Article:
Publicist, b. at Couzon-sur-Saone, 17 Dec., 1829; d. at Bourg, 10 May, 1904. After excellent classical studies at the lesser seminary of Largentière, he entered the telegraphic service, in which capacity in 1855, during the Crimean War, he directed the telegraphic bureau of Varna, the first landing-place of the Franco-Russian troops. In 1870 as telegraphic director at Versailes he was attached to the service of telegraphic communications of the army of Le Mans . In 1875 he left the telegraphic service, and assumed the editorship of the "Journal de l'Ain", in which he defended the cause of religious liberty. His campaigns against the laws of scholastic secularization were widely noted. His activity as a writer was very great. His "Fables" (1851) and his "Fabuliste Chrétien" (1875) were welcomed in many houses of education. A number of historical and judicial romances from his pen have long been read, especially "Cineas, ou Rome sous Néron" (1869), which was translated into several foreign languages. But his most lasting works are historical: "Pius IX, son histoire, sa vie, son siècle" (1874), reprinted nineteen times; "Vie de Dom Marie-Augustin, Marquis de Ladouze, fonateur de la Trappe de Notre Dame des Dombes" (1876); "Vie de l'abbé Olivieri, fontateur de l'oeuvre du rachat des jeunes negresses" (1877); "Histoire des Martyrs de Gorcum, du Japon et autres canonisés par Pie IX" (1882); "Vie de Dom Bosco" (1887); "Vie du Père Chevrier, fonateur du Prado à Lyon" (1894); and "Histoire de Napoleon III" (2 vols., 1896). Mention should also be made of the controversial pamphlet published in 1891 and entitled "Le Concordat, qu'on l'observe loyalement ou qu'on le dénonce"; it should always be consulted for the religious history of the republic. In this pamphlet Villefranche struck at the policy which, according to a captious formula, was in favour of the strict application of the Concordat, and which, in fact, resulted in despoiling the Church of certain of its rights on the pretext that they were not explicitly contained in the concordatory text.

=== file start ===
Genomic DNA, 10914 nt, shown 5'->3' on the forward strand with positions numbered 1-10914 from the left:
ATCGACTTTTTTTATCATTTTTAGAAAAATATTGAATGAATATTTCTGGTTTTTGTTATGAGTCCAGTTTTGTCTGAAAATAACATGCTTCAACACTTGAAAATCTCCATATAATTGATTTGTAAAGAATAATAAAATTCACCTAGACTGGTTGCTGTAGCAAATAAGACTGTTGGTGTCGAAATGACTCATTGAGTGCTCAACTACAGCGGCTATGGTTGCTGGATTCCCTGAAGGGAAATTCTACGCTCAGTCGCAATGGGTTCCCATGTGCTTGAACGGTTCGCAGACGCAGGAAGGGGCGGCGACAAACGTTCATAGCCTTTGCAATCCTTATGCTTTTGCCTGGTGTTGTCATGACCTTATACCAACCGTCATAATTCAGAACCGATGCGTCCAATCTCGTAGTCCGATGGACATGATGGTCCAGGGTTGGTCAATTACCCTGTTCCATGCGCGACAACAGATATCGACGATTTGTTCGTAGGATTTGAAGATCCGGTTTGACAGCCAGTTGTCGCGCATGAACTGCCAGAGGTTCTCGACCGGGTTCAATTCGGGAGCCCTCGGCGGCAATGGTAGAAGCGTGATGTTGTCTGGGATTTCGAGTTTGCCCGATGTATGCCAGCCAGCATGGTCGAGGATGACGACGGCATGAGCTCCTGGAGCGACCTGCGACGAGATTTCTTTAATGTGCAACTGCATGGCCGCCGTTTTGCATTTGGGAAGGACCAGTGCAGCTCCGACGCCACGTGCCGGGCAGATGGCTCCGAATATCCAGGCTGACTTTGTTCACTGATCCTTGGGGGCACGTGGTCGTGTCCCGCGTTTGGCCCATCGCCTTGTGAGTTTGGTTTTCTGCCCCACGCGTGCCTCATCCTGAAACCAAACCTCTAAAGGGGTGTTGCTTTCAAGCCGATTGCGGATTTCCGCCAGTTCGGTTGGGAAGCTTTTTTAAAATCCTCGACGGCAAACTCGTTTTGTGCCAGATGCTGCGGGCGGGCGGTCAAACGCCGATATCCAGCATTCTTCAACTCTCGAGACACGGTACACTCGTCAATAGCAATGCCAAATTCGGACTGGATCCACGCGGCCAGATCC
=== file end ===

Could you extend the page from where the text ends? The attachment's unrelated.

The Catholic Encyclopedia is the most comprehensive resource on Catholic teaching, history, and information ever gathered in all of human history. This easy-to-search online version was originally printed between 1907 and 1912 in fifteen hard copy volumes.
Designed to present its readers with the full body of Catholic teaching, the Encyclopedia contains not only precise statements of what the Church has defined, but also an impartial record of different views of acknowledged authority on all disputed questions, national, political or factional. In the determination of the truth the most recent and acknowledged scientific methods are employed, and the results of the latest research in theology, philosophy, history, apologetics, archaeology, and other sciences are given careful consideration.
No one who is interested in human history, past and present, can ignore the Catholic Church, either as an institution which has been the central figure in the civilized world for nearly two thousand years, decisively affecting its destinies, religious, literary, scientific, social and political, or as an existing power whose influence and activity extend to every part of the globe. In the past century the Church has grown both extensively and intensively among English-speaking peoples. Their living interests demand that they should have the means of informing themselves about this vast institution, which, whether they are Catholics or not, affects their fortunes and their destiny.
Copyright © Catholic Encyclopedia. Robert Appleton Company New York, NY. Volume 1: 1907; Volume 2: 1907; Volume 3: 1908; Volume 4: 1908; Volume 5: 1909; Volume 6: 1909; Volume 7: 1910; Volume 8: 1910; Volume 9: 1910; Volume 10: 1911; Volume 11: - 1911; Volume 12: - 1911; Volume 13: - 1912; Volume 14: 1912; Volume 15: 1912
Catholic Online Catholic Encyclopedia Digital version Compiled and Copyright © Catholic Online